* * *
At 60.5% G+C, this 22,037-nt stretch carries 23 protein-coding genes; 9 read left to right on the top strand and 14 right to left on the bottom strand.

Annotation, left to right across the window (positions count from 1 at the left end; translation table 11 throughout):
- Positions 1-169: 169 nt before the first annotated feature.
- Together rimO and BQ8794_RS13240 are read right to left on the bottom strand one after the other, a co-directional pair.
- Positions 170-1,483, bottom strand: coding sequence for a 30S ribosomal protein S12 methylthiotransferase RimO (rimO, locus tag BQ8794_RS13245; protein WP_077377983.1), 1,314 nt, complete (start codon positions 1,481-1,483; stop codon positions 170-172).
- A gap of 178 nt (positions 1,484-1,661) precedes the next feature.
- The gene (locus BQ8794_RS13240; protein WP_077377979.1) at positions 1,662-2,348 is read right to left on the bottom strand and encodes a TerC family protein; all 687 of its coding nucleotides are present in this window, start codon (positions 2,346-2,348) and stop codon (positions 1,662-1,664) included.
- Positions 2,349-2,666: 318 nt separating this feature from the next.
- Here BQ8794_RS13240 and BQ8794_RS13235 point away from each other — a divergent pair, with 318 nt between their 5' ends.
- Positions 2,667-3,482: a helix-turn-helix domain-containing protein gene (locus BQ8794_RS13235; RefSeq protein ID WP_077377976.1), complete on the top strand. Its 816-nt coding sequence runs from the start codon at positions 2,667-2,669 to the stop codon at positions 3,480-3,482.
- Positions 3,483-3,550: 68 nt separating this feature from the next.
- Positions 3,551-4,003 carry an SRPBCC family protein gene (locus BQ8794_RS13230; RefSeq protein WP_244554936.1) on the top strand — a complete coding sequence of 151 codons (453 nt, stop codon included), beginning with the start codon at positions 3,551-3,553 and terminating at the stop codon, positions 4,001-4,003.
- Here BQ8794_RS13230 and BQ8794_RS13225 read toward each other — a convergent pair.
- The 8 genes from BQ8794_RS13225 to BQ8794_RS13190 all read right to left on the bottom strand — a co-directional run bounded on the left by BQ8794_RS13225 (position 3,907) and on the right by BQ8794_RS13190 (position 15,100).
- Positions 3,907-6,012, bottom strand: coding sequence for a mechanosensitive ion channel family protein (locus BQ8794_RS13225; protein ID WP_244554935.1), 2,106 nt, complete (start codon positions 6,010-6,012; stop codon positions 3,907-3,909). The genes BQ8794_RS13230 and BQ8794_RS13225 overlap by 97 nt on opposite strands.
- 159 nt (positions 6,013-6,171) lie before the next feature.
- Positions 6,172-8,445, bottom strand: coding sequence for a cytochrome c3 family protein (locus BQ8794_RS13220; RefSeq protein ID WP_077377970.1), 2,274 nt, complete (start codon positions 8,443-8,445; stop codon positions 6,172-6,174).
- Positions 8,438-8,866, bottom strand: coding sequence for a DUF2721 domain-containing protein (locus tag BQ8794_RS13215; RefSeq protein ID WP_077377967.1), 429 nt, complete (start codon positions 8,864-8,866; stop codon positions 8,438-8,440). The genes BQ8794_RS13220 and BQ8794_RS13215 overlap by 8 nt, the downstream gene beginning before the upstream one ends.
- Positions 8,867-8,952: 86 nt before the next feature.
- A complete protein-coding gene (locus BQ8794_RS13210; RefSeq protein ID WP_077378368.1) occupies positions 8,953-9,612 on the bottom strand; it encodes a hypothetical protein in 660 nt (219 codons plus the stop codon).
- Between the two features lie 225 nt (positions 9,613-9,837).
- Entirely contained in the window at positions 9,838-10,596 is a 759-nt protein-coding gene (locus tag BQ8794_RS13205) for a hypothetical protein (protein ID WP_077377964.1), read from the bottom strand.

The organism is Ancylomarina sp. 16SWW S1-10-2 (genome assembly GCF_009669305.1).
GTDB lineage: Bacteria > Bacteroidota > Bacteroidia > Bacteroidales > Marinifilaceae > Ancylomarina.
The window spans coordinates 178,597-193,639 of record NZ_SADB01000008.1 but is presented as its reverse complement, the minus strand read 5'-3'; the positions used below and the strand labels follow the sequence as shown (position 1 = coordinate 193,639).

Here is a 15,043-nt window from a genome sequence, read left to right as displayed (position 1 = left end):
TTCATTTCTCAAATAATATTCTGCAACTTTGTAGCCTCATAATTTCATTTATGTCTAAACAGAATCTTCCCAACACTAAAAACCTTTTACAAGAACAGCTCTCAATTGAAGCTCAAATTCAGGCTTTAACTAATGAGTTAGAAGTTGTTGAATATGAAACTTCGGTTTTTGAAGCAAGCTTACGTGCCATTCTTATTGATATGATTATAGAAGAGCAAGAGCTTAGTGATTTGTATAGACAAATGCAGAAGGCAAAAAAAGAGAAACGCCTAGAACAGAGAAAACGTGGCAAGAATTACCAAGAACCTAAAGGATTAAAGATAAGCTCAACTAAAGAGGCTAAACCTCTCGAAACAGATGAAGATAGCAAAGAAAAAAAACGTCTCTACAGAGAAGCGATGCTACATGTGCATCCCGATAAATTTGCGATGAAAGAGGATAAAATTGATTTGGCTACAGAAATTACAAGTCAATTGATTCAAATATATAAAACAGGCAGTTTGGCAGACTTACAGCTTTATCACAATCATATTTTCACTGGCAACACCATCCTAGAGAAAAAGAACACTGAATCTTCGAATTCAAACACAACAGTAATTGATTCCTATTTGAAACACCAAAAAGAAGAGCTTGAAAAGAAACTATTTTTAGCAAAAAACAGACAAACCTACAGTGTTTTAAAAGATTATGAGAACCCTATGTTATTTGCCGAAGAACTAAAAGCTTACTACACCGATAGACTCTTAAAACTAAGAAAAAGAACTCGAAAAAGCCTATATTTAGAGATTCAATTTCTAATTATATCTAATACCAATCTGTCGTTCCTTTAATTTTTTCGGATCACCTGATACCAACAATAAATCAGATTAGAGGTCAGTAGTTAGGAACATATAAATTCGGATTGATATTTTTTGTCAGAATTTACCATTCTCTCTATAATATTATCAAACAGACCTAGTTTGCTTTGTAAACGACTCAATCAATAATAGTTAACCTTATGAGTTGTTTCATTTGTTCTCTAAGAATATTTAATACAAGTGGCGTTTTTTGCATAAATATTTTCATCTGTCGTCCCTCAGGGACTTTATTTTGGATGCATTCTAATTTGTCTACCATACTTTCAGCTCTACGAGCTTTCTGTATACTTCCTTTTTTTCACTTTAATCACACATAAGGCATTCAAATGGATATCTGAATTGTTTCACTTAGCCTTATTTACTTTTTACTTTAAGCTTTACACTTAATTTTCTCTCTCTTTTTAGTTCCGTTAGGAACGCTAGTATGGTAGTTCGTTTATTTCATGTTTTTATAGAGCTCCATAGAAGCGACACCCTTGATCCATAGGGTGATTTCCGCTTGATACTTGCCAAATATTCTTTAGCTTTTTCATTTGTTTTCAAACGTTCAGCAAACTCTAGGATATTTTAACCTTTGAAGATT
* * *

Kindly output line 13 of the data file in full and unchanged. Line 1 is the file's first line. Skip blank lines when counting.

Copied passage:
- Here BQ8794_RS13230 and BQ8794_RS13225 read toward each other — a convergent pair.